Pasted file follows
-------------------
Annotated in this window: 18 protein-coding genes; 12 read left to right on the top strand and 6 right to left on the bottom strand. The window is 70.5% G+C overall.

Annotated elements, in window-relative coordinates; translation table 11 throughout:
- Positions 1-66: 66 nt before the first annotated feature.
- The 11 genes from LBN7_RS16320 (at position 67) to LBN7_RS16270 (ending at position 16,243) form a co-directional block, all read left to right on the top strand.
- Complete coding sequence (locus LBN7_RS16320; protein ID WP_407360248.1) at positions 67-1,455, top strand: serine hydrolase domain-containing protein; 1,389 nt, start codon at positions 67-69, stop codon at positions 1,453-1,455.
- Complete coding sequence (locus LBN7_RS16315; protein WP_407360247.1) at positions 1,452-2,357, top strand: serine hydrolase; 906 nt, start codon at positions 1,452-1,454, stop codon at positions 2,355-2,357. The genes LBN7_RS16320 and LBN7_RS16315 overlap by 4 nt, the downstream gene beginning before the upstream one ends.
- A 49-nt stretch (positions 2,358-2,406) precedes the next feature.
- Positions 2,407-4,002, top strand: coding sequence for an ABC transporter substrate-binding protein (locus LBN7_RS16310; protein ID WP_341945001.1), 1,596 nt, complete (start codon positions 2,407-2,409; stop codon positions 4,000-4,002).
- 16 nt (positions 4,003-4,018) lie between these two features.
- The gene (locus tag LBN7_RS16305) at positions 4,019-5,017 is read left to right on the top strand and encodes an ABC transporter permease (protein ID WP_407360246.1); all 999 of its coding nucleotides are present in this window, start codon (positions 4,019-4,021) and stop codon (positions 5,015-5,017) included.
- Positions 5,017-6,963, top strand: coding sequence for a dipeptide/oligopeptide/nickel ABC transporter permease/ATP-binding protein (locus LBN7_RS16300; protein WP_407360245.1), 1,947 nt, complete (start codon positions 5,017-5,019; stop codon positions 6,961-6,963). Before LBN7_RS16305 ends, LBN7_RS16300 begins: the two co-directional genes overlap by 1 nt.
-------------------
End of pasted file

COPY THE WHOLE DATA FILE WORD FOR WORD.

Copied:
Annotated in this window: 18 protein-coding genes; 12 read left to right on the top strand and 6 right to left on the bottom strand. The window is 70.5% G+C overall.

Annotated elements, in window-relative coordinates; translation table 11 throughout:
- Positions 1-66: 66 nt before the first annotated feature.
- The 11 genes from LBN7_RS16320 (at position 67) to LBN7_RS16270 (ending at position 16,243) form a co-directional block, all read left to right on the top strand.
- Complete coding sequence (locus LBN7_RS16320; protein ID WP_407360248.1) at positions 67-1,455, top strand: serine hydrolase domain-containing protein; 1,389 nt, start codon at positions 67-69, stop codon at positions 1,453-1,455.
- Complete coding sequence (locus LBN7_RS16315; protein WP_407360247.1) at positions 1,452-2,357, top strand: serine hydrolase; 906 nt, start codon at positions 1,452-1,454, stop codon at positions 2,355-2,357. The genes LBN7_RS16320 and LBN7_RS16315 overlap by 4 nt, the downstream gene beginning before the upstream one ends.
- A 49-nt stretch (positions 2,358-2,406) precedes the next feature.
- Positions 2,407-4,002, top strand: coding sequence for an ABC transporter substrate-binding protein (locus LBN7_RS16310; protein ID WP_341945001.1), 1,596 nt, complete (start codon positions 2,407-2,409; stop codon positions 4,000-4,002).
- 16 nt (positions 4,003-4,018) lie between these two features.
- The gene (locus tag LBN7_RS16305) at positions 4,019-5,017 is read left to right on the top strand and encodes an ABC transporter permease (protein ID WP_407360246.1); all 999 of its coding nucleotides are present in this window, start codon (positions 4,019-4,021) and stop codon (positions 5,015-5,017) included.
- Positions 5,017-6,963, top strand: coding sequence for a dipeptide/oligopeptide/nickel ABC transporter permease/ATP-binding protein (locus LBN7_RS16300; protein WP_407360245.1), 1,947 nt, complete (start codon positions 5,017-5,019; stop codon positions 6,961-6,963). Before LBN7_RS16305 ends, LBN7_RS16300 begins: the two co-directional genes overlap by 1 nt.